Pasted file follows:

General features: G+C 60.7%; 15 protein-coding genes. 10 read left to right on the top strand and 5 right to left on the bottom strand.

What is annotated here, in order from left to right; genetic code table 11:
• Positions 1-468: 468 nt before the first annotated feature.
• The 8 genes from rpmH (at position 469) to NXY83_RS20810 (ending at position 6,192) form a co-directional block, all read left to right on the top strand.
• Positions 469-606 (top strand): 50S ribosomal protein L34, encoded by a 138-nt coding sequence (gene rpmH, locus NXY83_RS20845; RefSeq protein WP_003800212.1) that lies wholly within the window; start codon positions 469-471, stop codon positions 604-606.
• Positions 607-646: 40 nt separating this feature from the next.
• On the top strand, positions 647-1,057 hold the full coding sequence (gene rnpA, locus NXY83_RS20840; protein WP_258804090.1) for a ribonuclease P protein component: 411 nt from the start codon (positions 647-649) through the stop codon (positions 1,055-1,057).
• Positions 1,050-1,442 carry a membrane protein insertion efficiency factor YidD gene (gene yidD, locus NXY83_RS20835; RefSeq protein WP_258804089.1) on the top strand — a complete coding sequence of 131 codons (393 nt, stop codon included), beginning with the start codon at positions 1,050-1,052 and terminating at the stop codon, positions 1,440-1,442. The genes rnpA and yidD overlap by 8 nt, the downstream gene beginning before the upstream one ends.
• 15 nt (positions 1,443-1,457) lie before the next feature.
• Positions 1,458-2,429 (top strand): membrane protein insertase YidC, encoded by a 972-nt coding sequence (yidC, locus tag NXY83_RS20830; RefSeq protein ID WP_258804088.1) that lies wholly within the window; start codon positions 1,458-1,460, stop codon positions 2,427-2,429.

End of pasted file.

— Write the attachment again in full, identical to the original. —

General features: G+C 60.7%; 15 protein-coding genes. 10 read left to right on the top strand and 5 right to left on the bottom strand.

What is annotated here, in order from left to right; genetic code table 11:
• Positions 1-468: 468 nt before the first annotated feature.
• The 8 genes from rpmH (at position 469) to NXY83_RS20810 (ending at position 6,192) form a co-directional block, all read left to right on the top strand.
• Positions 469-606 (top strand): 50S ribosomal protein L34, encoded by a 138-nt coding sequence (gene rpmH, locus NXY83_RS20845; RefSeq protein WP_003800212.1) that lies wholly within the window; start codon positions 469-471, stop codon positions 604-606.
• Positions 607-646: 40 nt separating this feature from the next.
• On the top strand, positions 647-1,057 hold the full coding sequence (gene rnpA, locus NXY83_RS20840; protein WP_258804090.1) for a ribonuclease P protein component: 411 nt from the start codon (positions 647-649) through the stop codon (positions 1,055-1,057).
• Positions 1,050-1,442 carry a membrane protein insertion efficiency factor YidD gene (gene yidD, locus NXY83_RS20835; RefSeq protein WP_258804089.1) on the top strand — a complete coding sequence of 131 codons (393 nt, stop codon included), beginning with the start codon at positions 1,050-1,052 and terminating at the stop codon, positions 1,440-1,442. The genes rnpA and yidD overlap by 8 nt, the downstream gene beginning before the upstream one ends.
• 15 nt (positions 1,443-1,457) lie before the next feature.
• Positions 1,458-2,429 (top strand): membrane protein insertase YidC, encoded by a 972-nt coding sequence (yidC, locus tag NXY83_RS20830; RefSeq protein ID WP_258804088.1) that lies wholly within the window; start codon positions 1,458-1,460, stop codon positions 2,427-2,429.